Gold steady, supported by ETF buying

LONDON - Gold was little changed in Europe on Monday, consolidating after last week's more than 3 percent rise, with strong demand for physical investment products such as gold-backed exchange-traded funds supporting prices.

By (Reuters)

Published: Mon 16 Feb 2009, 8:06 PM

Last updated: Sun 5 Apr 2015, 10:23 PM

The closure of the U.S. markets for the Presidents Day holiday is likely to keep traders on the sidelines this session.

Spot gold XAU was little changed at $940.20/942.20 an ounce at 1233 GMT from $939.40 late in New York late on Friday.

Bullion prices rose nearly $30 an ounce last week as concern over the economic outlook and turmoil in the financial sector prompted investors to buy the metal as a haven from risk.

Wolfgang Wrzesniok-Rossbach, head of sales at precious metals group Heraeus, said however that with jewellery demand soft, gold was likely to consolidate before its next leg higher.

"The trend for the next hours and days is probably a little lower before we make a new attempt higher," he said. "Between $935 and $930, there is danger that the metal will break (its) recent uptrend, and then we might head a little lower."

But turmoil in the financial markets and economic worries are still supporting demand for gold as a safe store of value.

Equities fell on Monday after a lack of concrete action following a G7 meeting this weekend and as data showed Japan is sinking deeper into recession. Japan reported its worst quarterly contraction in 35 years on Monday.

Fear-driven demand for investment products is helping balance a drop-off in jewellery buying in traditional gold markets such as China, India and the Middle East.

The world's largest gold-backed ETF, New York's SPDR Gold Trust, said its holdings rose more than 15 tonnes to a record 985.86 tonnes on Friday. The trust's gold holdings are up more than 205 tonnes or 26 percent so far this year.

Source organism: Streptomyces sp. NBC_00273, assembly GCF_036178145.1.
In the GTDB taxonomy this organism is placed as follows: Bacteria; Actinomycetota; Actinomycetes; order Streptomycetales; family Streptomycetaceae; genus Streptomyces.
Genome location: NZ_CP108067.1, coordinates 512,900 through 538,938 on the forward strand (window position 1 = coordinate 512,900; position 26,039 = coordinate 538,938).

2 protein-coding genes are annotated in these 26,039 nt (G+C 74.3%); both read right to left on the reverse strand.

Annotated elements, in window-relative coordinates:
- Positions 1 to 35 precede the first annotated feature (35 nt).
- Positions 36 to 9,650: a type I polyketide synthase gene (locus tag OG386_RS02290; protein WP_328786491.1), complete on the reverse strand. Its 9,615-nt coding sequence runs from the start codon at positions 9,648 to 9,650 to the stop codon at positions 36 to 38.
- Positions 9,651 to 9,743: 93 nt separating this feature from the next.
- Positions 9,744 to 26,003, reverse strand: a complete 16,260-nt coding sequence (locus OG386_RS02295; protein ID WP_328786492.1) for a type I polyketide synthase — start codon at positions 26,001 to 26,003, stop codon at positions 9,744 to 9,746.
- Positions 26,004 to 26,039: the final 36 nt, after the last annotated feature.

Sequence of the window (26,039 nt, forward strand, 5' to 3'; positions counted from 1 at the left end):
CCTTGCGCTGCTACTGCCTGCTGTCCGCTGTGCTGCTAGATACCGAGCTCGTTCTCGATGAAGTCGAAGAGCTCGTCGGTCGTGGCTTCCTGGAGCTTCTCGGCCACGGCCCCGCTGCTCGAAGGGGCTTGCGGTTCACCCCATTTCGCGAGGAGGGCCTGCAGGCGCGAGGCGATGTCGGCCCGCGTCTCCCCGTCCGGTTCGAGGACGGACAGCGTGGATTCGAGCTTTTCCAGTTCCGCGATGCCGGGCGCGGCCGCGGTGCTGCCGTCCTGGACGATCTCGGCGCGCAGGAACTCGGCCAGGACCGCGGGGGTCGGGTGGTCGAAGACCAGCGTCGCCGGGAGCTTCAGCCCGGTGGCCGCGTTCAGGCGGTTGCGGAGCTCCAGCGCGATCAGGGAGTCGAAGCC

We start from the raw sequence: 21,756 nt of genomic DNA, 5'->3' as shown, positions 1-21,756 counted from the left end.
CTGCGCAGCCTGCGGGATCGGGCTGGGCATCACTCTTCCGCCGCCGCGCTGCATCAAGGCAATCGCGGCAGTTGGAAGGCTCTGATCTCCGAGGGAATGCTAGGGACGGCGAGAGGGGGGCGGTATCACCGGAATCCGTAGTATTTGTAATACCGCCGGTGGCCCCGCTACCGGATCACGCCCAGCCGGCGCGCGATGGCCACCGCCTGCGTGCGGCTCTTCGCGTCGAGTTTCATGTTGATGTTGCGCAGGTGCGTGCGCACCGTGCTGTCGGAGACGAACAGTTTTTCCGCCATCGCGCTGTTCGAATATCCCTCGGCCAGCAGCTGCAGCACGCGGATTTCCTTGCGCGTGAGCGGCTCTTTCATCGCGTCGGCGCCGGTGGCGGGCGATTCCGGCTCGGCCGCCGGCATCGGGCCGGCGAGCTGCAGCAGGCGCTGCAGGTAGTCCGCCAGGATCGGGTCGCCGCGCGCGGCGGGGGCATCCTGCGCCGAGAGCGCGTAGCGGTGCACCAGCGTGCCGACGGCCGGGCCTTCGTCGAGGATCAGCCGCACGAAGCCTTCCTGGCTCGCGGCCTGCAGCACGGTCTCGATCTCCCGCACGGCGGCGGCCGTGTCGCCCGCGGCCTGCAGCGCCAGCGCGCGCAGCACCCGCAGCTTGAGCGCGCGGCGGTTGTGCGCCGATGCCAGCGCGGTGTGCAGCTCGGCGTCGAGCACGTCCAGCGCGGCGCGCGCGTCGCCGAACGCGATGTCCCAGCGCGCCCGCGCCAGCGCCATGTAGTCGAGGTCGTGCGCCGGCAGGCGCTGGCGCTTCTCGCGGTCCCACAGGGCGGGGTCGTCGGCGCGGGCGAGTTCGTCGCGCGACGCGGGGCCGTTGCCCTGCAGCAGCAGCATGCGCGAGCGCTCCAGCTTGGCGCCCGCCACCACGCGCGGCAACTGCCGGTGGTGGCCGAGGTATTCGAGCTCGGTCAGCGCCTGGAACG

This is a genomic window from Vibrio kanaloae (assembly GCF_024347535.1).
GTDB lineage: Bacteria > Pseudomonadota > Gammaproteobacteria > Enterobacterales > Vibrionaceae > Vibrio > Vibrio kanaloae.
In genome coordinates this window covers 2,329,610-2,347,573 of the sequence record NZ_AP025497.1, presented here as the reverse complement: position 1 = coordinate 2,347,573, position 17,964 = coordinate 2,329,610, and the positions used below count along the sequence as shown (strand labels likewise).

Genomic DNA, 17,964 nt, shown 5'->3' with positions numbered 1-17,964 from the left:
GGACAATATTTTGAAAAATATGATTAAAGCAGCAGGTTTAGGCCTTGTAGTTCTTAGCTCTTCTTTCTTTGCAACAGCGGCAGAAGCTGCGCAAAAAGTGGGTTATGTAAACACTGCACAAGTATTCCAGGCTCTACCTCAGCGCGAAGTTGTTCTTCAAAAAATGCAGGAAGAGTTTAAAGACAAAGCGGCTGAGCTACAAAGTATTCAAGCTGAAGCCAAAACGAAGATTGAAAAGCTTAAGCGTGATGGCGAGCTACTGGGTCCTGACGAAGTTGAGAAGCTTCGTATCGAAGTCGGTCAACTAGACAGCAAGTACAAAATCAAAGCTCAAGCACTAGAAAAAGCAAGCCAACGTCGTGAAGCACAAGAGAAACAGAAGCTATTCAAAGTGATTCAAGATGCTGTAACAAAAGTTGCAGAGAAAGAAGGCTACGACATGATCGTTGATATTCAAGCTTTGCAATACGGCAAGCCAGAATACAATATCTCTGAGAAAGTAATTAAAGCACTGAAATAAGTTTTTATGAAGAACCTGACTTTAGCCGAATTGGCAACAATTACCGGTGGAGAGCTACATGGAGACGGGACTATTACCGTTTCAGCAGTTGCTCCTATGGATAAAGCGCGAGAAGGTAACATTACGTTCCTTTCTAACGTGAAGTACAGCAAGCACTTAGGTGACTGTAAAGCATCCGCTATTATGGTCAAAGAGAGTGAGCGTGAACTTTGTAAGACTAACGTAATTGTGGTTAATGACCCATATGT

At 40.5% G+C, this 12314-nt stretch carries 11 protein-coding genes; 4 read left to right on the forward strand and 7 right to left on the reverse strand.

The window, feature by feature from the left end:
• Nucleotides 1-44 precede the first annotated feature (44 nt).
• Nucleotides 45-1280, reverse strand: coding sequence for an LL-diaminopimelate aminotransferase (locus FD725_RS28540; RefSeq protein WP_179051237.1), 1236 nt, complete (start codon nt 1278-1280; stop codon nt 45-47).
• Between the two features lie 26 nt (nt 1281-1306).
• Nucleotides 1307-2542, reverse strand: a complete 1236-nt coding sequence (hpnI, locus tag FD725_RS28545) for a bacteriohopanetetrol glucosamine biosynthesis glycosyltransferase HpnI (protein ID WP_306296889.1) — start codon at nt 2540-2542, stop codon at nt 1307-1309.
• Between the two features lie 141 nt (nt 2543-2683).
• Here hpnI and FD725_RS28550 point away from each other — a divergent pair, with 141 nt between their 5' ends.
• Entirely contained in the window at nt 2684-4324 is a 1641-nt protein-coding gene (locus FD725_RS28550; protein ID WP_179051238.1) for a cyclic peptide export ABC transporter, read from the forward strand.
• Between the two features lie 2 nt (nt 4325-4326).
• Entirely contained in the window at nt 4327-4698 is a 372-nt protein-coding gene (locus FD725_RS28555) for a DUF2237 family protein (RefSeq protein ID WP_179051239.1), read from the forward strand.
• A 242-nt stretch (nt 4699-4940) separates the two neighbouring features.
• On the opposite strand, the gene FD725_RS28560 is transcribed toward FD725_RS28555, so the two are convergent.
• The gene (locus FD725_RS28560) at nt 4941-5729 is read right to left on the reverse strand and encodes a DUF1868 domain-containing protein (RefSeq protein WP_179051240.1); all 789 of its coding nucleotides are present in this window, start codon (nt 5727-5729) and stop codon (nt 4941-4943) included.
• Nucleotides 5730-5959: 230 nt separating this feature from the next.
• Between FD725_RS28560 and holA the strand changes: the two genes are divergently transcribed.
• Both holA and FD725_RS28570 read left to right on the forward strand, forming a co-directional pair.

But India's gold demand was slack on Monday as high prices put traders off purchases. "Gold demand is very sluggish, and everybody is waiting for a dip to $900-$920," said a dealer at a state-run bank in Mumbai.

The head of the Bombay Bullion Association said on Friday that there have been no gold imports into India so far in February.

Scrap supply from India and China is rising, however, as the climb in spot prices prompts existing gold holders to cash in gains.


Gold took little direction from its usual main external drivers, the dollar and oil prices.

The dollar gained ground versus the euro as grim Japanese data intensified global recession fears and encouraged buying of safer assets.

Gold typically trades in the opposite direction to the U.S. currency, as it is often bought as a hedge against dollar weakness. However, both are currently benefiting from rising risk aversion.

Oil prices were steady just above $37 a barrel, pausing after Friday's 10 percent rally, as investors awaited further direction from the signing of a U.S. stimulus package later this week.

Among other precious metals, silver also took support from strong investment.

Holdings of the biggest silver ETF, the IShares Silver Trust , were at a record 7,607 tonnes on Friday. Spot silver edged down to $13.53/13.61 an ounce from $13.62.

Platinum and palladium remain under considerable pressure from the sluggish outlook for the car industry, a major user of the metals as a component in catalytic converters.

President Barack Obama has decided to launch a government task force for restructuring the struggling U.S. auto industry, a senior administration official said on Sunday.

Platinum edged up to $1,065/1,070 an ounce from $1,059.50, while palladium was at $215/220 an ounce from $214.

London-based ETF Securities said holdings of its palladium-backed exchange-traded commodity rose 30 percent last week as a recovery in platinum and palladium prices cheered investors.

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